The Older Women in My Life

It’s been two years since I wrote about three amazing older women in my life. Here’s an update:

Aunt Ruth will be 104 next month. Sadly, she is now bedridden, and I keep in touch with her via old-fashioned letters, because I don’t want to telephone her and reach her at a bad time. But she dictates answers through her sons, and she still remembers our birthdays and anniversaries.

My half-sister Florence, whom I met for the first time seventeen years ago, turned 99 in December. She has sold her apartment in Queens, N.Y. where she raised her family and is in Florida for the winter. In the spring, she will move to be near her daughter, but will still have her own apartment.

And Esther, my friend Tina’s mom, who is now 94 continues to amaze everyone. She had more shopping energy than her daughter during Tina’s visit to her last month. When I saw her last summer, she was gracious and funny and sharp. She never complains and offers good advice only when asked. She is my role model.

I love having these extraordinary women in my life.


Today is eight years old. Normally, I use its anniversary to check on whether I’ve done what I’ve set out to do in my blog. But this year, I want to note two ways that I have gained from writing it.

First, I can see how I’ve changed over the past eight years. Writing is a gift to myself, a gift of reflection and self-understanding. For example, my retirement two years ago was a watershed, and I see its effects in my blog posts. More and more, as I grow older, I seem to focus on how to enrich my life and the lives of those I love. In a way, this blog is a legacy.

Second, even though I don’t know most of my readers, they have become my friends through their comments, and I am grateful that they stick with me. Recently, when I bemoaned my unsuccessful search for gray flannel pants with waistbands—a staple of my wardrobe that needed replacing--I was delighted that eight readers wrote me with suggestions.

In late fall, I wrote an article, I Blog, Therefore I Am, for the literary journal Pangyrus. In it I wrote about how and why everyone can benefit from blogging. Although I write 70-something to help others process aging, no doubt, the biggest beneficiary has been me.

The Snow Man

Between Christmas and New Year’s, we had an unexpected visit from our son Seth. Although his main purpose was to see a good friend of his who was in town from California, the fact that he came was our good luck.

The first morning he was here, he was a special guest on Minnesota Public Radio News for a one-hour discussion on travel “bucket lists” via Skype. How odd it was to be sitting in our dining room streaming Minnesota Public Radio live on my computer and listening to Seth who was on the air chatting with the host in Minnesota, but talking from his bedroom in Cambridge just above us. The wonders of technology…

Boston had its first snow of the unseasonably warm winter the night he arrived. More good luck, he shoveled for us in the afternoon, no technology involved…

Peter's Annual Update

As she has in past years, Judy has invited me to report on how things are going.   The bottom line: They’re going well, but not as well as they used to.

In my eighties, life is becoming a bit more difficult. Probably my biggest problem is my balance. I can’t go down a flight of stairs without holding onto a banister. I’ve fallen a few times recently and, as a result, I’m much more cautious when I walk.  One of these days, I’ll probably start using a cane.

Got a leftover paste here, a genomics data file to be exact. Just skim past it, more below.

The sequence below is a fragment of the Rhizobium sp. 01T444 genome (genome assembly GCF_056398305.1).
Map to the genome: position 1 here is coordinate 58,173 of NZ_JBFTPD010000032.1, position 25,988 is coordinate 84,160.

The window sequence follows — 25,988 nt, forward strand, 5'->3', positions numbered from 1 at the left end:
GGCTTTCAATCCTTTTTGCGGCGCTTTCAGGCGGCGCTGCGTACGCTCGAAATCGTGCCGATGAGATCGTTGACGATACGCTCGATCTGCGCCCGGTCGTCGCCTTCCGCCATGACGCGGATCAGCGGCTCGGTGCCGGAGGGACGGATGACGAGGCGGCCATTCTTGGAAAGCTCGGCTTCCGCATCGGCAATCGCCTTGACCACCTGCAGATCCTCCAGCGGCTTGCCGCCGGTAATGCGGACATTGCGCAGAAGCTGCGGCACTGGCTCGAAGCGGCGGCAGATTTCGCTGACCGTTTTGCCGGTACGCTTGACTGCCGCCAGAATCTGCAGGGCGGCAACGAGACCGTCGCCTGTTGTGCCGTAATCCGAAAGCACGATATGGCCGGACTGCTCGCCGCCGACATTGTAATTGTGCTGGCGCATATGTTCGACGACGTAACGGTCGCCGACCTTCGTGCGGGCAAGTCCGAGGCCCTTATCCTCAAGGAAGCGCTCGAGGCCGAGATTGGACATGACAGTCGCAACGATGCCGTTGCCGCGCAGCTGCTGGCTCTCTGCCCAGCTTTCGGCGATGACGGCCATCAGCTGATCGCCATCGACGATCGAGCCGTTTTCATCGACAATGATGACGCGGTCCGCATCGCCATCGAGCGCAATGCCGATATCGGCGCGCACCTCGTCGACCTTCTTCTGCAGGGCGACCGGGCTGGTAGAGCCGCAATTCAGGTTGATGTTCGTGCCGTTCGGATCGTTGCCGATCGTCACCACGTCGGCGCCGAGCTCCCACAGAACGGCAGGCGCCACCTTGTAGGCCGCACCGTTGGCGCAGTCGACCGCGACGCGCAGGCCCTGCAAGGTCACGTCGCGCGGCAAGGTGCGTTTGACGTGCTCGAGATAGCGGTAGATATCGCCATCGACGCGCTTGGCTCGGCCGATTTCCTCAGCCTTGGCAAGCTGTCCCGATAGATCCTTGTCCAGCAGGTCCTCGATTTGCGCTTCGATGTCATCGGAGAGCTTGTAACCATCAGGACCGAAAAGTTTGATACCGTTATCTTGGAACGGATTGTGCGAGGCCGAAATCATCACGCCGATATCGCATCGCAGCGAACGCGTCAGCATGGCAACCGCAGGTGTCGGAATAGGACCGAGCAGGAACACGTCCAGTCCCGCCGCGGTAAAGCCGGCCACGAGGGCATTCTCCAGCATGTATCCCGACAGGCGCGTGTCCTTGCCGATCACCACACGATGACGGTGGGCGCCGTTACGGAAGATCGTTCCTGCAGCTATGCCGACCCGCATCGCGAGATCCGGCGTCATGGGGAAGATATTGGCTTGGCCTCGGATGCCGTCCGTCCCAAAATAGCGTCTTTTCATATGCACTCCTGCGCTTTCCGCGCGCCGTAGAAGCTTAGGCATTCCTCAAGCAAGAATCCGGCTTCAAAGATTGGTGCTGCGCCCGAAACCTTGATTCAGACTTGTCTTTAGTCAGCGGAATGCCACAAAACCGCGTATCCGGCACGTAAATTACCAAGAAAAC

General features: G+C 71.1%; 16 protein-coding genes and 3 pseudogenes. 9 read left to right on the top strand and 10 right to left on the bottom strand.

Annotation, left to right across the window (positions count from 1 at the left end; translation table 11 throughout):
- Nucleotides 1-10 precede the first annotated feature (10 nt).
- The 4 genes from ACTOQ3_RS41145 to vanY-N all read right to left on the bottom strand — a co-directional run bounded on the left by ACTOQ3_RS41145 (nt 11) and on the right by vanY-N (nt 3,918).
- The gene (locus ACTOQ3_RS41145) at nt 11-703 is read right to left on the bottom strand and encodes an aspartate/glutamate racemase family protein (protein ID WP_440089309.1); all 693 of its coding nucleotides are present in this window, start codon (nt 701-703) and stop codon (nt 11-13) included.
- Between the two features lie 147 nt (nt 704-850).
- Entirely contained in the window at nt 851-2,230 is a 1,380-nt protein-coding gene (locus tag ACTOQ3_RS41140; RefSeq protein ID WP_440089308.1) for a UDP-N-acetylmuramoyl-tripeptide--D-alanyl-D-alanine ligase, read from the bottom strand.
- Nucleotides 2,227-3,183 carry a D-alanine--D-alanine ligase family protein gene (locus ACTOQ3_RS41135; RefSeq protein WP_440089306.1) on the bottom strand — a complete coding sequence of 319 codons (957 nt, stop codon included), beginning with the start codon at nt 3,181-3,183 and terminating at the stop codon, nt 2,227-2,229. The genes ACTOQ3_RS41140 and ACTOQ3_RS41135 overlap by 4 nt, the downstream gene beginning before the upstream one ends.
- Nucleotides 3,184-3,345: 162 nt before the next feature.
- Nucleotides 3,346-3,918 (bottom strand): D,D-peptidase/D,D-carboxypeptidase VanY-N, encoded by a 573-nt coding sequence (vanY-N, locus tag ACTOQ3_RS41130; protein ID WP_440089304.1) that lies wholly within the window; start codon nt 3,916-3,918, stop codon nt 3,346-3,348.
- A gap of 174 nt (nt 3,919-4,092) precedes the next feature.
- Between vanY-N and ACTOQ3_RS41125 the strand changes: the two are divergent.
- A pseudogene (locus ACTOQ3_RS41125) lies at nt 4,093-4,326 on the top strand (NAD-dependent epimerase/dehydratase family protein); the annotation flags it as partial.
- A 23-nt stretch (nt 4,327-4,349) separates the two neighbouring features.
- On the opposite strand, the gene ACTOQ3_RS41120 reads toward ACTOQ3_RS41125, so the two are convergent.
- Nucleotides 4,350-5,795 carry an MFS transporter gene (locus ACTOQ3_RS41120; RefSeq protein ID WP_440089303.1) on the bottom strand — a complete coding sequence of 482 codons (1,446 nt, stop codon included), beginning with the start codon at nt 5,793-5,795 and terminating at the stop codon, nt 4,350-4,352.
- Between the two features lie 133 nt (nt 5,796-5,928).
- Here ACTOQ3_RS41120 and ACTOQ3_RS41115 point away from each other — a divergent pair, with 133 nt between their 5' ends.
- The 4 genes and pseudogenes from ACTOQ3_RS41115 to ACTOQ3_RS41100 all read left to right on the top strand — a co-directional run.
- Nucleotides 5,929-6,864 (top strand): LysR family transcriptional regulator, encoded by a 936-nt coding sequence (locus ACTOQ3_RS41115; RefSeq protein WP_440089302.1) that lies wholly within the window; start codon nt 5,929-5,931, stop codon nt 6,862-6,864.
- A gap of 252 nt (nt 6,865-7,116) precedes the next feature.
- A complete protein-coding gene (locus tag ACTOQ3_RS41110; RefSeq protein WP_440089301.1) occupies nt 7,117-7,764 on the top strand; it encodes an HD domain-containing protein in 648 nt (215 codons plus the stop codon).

I have a hearing aid.  I use reading glasses.  I’m losing my sense of smell.  I don’t see well at night, and I can’t drive after dark.   I find it hard to park the car and, when I talked with my doctor recently, she suggested that it might be time to have Judy watch my driving to see if I should stop.

It all sounds rather grim, but it’s not.

Although my mind is not what it used to be, it’s still working reasonably well and that’s a big plus.  My remarkable young wife has taken over a lot of my tasks and that helps me (but not her).

But it’s hard for me to ignore the fact that I’m going downhill. When you’re young, you gain new capabilities as you age. You get old enough to drive, to have your own phone, and buy a beer.  When you’re in your eighties, you lose capabilities as you age.  Fortunately, the losses aren’t so noticeable as long as they’re gradual.  I feel like the proverbial frog that jumps out of the pot if it’s full of hot water but sits there if the water starts off cold and is gradually brought to a boil. 

Like frogs, we humans are designed to notice differences rather than absolute amounts.   So, when you walk into a house in which somebody has been frying onions, you notice the smell because it’s change from what you’ve been smelling outside.  But after you’ve been in the house for a while, you no longer notice the smell because it hasn’t changed.

So I may have woken up this morning a little stiffer than I was yesterday, but it was a small change. So I didn’t notice it.  What I did notice was the taste of my breakfast. That was a big change from the empty mouth I woke up with.  So I noticed it and I enjoyed it. 

Luckily my life still has lots of noticeable sudden improvements that I enjoy.  And the worsenings have been gradual.  But I’m not a frog.  I need more than good breakfasts to keep me happy and luckily, I’m getting those things.  Some of them I’m making for myself.  Lots of them are provided by friends and family (particularly my wife, who I won’t name for fear of embarrassing her).

I know that I’m lucky that the good times have lasted as long as they have and I know that they won’t last forever.   The changes for the worse may become more noticeable as they become more abrupt.  And, one day, the water will come to a boil.

But today, I’m happy as a frog.  Actually, happier.